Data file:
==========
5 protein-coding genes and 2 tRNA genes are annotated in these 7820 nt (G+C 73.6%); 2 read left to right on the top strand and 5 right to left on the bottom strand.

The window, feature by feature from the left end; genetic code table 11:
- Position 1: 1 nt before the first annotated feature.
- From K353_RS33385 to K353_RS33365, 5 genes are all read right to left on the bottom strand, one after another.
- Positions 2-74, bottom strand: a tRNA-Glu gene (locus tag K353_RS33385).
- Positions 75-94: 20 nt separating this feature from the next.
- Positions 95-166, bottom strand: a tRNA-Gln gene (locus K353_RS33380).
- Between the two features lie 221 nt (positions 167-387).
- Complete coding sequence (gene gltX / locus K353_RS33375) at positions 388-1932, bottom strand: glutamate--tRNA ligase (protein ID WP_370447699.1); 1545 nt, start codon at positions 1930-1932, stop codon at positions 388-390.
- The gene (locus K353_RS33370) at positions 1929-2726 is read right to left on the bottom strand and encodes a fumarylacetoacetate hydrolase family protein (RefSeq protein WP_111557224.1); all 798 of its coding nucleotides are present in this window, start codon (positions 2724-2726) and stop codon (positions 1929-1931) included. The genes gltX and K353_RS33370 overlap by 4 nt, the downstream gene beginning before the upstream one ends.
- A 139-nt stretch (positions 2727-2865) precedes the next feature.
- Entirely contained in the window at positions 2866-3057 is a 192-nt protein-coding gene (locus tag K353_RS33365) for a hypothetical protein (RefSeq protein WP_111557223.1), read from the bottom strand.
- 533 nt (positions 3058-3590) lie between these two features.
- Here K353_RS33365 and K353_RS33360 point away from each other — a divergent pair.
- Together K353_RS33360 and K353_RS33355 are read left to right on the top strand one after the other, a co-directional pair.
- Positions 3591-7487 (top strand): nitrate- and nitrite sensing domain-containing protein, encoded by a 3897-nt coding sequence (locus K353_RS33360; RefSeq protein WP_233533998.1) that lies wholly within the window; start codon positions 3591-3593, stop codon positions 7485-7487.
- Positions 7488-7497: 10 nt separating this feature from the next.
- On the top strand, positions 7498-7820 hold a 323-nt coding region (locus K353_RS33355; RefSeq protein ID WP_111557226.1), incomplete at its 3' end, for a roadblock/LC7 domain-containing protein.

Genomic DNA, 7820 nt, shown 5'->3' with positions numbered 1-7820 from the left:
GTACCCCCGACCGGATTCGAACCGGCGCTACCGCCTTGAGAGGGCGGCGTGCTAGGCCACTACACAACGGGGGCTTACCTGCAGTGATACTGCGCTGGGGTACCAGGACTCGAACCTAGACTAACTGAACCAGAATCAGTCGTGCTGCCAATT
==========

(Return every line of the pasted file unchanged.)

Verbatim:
5 protein-coding genes and 2 tRNA genes are annotated in these 7820 nt (G+C 73.6%); 2 read left to right on the top strand and 5 right to left on the bottom strand.

The window, feature by feature from the left end; genetic code table 11:
- Position 1: 1 nt before the first annotated feature.
- From K353_RS33385 to K353_RS33365, 5 genes are all read right to left on the bottom strand, one after another.
- Positions 2-74, bottom strand: a tRNA-Glu gene (locus tag K353_RS33385).
- Positions 75-94: 20 nt separating this feature from the next.
- Positions 95-166, bottom strand: a tRNA-Gln gene (locus K353_RS33380).
- Between the two features lie 221 nt (positions 167-387).
- Complete coding sequence (gene gltX / locus K353_RS33375) at positions 388-1932, bottom strand: glutamate--tRNA ligase (protein ID WP_370447699.1); 1545 nt, start codon at positions 1930-1932, stop codon at positions 388-390.
- The gene (locus K353_RS33370) at positions 1929-2726 is read right to left on the bottom strand and encodes a fumarylacetoacetate hydrolase family protein (RefSeq protein WP_111557224.1); all 798 of its coding nucleotides are present in this window, start codon (positions 2724-2726) and stop codon (positions 1929-1931) included. The genes gltX and K353_RS33370 overlap by 4 nt, the downstream gene beginning before the upstream one ends.
- A 139-nt stretch (positions 2727-2865) precedes the next feature.
- Entirely contained in the window at positions 2866-3057 is a 192-nt protein-coding gene (locus tag K353_RS33365) for a hypothetical protein (RefSeq protein WP_111557223.1), read from the bottom strand.
- 533 nt (positions 3058-3590) lie between these two features.
- Here K353_RS33365 and K353_RS33360 point away from each other — a divergent pair.
- Together K353_RS33360 and K353_RS33355 are read left to right on the top strand one after the other, a co-directional pair.
- Positions 3591-7487 (top strand): nitrate- and nitrite sensing domain-containing protein, encoded by a 3897-nt coding sequence (locus K353_RS33360; RefSeq protein WP_233533998.1) that lies wholly within the window; start codon positions 3591-3593, stop codon positions 7485-7487.
- Positions 7488-7497: 10 nt separating this feature from the next.
- On the top strand, positions 7498-7820 hold a 323-nt coding region (locus K353_RS33355; RefSeq protein ID WP_111557226.1), incomplete at its 3' end, for a roadblock/LC7 domain-containing protein.

Genomic DNA, 7820 nt, shown 5'->3' with positions numbered 1-7820 from the left:
GTACCCCCGACCGGATTCGAACCGGCGCTACCGCCTTGAGAGGGCGGCGTGCTAGGCCACTACACAACGGGGGCTTACCTGCAGTGATACTGCGCTGGGGTACCAGGACTCGAACCTAGACTAACTGAACCAGAATCAGTCGTGCTGCCAATT